WALDEN: Remember, Lou, we as Republicans actually believe in a smaller federal government that balances its budget. We've put that forward in each of the last two Paul Ryan budgets. This is the third. As you've said, you know, this is the first time the Senate's put forward a budget, and we've never seen this circumstance, where the president waits until April. So we believe in this. And in fact...
DOBBS: You know what, Congressman? He -- the president may be in shock that the Senate's putting forward a budget and it's going to take him until April to kind of recover from it.
WALDEN: Well, you know, Rip Van Winkle woke up! I mean, it's been all these years. I'm -- they had to blow the dust off the manuals on how to put together a budget over in the Senate.
But remember, in the continuing resolution that you talked about earlier, we actually cut a billion dollars out of "Obama care" there. We denied the IRS the money to hire all these new agents to implement it from their perspective.
So we're chipping away at this every chance we get because we think there's a better way to reform health care and make sure Americans get that opportunity going forward.
But again, we balance the budget in 10 years. A serious alternative would be their version of a balanced budget in 10 years. We don't see that from the Senate Democrats, the House Democrats or the president.
Do you know the latest term they're using is that their -- their budget balances in principle.
WALDEN: Do you know what that means? No, wait! It gets better! Do you know what that means? It means that they don't count the interest payments! That's like saying to a family, My family budget balances, I just don't count my credit card interest payment, my home mortgage interest payments. Can you believe the double speak in -- well, of course, you can. You see it all the time.
DOBBS: I can...
DOBBS: ... every night, Congressman, every night.
WALDEN: These are the same guys that thought a trillion-dollar coin would solve the problem!
WALDEN: I'm not making this stuff up!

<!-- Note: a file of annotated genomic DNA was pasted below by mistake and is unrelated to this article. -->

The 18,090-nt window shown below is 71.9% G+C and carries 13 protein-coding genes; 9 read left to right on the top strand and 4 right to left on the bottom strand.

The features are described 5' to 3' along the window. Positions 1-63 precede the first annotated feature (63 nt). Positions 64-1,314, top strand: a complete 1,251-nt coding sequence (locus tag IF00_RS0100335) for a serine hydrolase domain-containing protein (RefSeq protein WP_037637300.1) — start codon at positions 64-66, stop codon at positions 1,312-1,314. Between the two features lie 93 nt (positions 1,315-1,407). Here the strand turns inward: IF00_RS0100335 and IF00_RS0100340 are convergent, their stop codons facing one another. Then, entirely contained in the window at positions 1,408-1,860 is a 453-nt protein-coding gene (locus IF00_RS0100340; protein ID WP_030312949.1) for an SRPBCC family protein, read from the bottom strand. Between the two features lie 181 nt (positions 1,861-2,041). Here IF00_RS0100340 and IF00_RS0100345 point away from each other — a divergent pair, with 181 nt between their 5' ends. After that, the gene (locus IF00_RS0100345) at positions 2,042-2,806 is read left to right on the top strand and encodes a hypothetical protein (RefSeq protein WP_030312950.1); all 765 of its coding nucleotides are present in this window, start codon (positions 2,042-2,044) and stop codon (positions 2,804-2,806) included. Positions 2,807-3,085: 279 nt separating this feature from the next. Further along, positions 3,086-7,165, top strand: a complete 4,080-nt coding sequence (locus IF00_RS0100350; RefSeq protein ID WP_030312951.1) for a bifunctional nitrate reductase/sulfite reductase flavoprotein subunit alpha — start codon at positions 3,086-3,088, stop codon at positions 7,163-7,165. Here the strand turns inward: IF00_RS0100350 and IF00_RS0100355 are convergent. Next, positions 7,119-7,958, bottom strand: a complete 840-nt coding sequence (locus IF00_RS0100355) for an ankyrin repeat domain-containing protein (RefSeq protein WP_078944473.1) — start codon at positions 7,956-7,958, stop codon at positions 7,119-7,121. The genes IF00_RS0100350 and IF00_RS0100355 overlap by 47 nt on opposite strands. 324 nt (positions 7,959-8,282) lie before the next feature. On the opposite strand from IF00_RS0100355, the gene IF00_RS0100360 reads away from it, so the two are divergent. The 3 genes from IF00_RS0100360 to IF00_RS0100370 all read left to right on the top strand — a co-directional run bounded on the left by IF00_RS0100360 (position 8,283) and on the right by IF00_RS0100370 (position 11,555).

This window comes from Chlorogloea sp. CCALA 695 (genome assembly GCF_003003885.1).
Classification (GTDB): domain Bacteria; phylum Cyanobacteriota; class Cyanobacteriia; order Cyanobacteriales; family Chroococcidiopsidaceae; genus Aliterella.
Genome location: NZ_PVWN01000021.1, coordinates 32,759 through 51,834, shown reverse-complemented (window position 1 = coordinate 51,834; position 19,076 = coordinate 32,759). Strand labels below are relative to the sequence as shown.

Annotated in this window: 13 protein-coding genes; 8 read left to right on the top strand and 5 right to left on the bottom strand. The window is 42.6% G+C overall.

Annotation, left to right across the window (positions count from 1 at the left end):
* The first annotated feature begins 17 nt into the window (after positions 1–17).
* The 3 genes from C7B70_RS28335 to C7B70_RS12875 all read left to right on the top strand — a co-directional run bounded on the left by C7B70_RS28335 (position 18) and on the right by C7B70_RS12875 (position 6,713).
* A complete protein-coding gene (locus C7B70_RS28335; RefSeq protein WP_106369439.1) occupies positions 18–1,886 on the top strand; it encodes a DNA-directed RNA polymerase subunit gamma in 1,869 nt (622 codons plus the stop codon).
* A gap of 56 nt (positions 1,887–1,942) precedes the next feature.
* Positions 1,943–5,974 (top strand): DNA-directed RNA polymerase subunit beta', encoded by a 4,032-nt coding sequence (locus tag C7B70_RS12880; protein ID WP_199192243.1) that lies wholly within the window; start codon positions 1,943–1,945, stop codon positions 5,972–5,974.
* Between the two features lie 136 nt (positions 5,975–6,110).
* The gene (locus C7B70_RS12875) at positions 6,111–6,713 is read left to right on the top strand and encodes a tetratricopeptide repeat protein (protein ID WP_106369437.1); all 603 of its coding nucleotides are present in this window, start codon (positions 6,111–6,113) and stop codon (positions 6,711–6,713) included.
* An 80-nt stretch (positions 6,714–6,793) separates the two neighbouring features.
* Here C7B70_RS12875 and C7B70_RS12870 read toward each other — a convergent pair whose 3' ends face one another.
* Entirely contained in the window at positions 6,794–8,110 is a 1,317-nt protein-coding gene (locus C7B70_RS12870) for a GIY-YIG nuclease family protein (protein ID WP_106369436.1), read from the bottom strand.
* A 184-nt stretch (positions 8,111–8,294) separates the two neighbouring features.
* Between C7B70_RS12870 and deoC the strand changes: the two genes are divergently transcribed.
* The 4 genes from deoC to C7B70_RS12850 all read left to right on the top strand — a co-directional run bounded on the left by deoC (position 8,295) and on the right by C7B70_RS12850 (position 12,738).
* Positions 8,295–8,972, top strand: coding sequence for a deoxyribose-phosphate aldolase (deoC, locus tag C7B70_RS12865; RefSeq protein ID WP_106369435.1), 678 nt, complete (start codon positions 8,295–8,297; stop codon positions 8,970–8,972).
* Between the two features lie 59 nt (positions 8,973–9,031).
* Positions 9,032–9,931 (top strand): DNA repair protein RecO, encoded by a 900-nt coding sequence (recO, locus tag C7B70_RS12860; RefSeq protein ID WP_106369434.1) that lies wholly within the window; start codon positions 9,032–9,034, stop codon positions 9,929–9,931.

DOBBS: Congressman, we are way over time and it's because...
DOBBS: ... you're making me laugh. And I appreciate it. Thanks so much, Congressman Walden. All the best.
WALDEN: You bet, Lou.
DOBBS: Have a great meeting tomorrow.
WALDEN: Thank you.
DOBBS: Up next, dueling budget proposals unveiled in the House and the Senate. In the "Chalk Talk" next, I'll show you just how far apart and interesting these two proposals are.
And the new fiscal year for the National Football League kicking -- kicking off, well, just hours ago, the salary cap casualties already mounting. You know, this is our way of pretending football is back in season here. We're coming right back.
DOBBS: Well, if you've been with us throughout the broadcast, this is where it gets exciting. The budget battle -- it's under way in Washington. And believe it or not, it's been nearly four years since the Democrats last introduced a budget, that back on April 29th of 2009.
But this year, not only are the Democrats in the Senate producing a budget, but so is the president. He's a few months late. He's actually defying the law, but you know, who cares.
Tonight, we want to give you a sense of what they're proposing, these Democrats and these Republicans. We begin with the House Republicans. They like to name their budgets after a congressman, the Ryan budget. By the way, this is the third Ryan budget produced by the Republicans in the past three years.
Unlike the previous budget proposals, this Ryan budget balances the budget in 10 years -- 10 years. And I've got to commend the congressman and the Republicans for doing so. It also achieves $4.6 trillion -- $4.6 trillion -- in deficit reduction over the next decade.
There is one little hitch -- $1.8 trillion of that is "Obama care," the repeal of "Obama care" necessary to get to that number, but still a healthy, very healthy number.
Now we all know the House Republicans can't do that by themselves, so let's take a look at the Senate Democratic budget it doesn't even achieved half of that deficit reduction only $1.85 trillion in deficit reduction over the next decade. It's not even -- the President likes to use the expression "balanced". Taxes and spending cuts, higher taxes, now the Senate Democrats want -- they've got a little qualifier too, $1 trillion in new taxes.
So I can feel some excitement starting to wane here, but it's probably won't help. The Senate Democratic budget doesn't balance no matter what. So in terms of deficits, you know it never does get there -- zero. Absolutely zero deficit reduction perpetual infinite deficits.
Let's see what else they offer because there is entitlement reform. The Ryan budget starting in 2021, anyone born in 1959 or later is offered a choice between traditional Medicare and a private plan. That is 2024.
The Senate Democratic budget preserves Medicare and Medicaid programs in its current form. Absolutely no cutback, but that's more than just a problem because if nothing is done to make Medicare more affordable the program will explode. It will double its current size within a decade.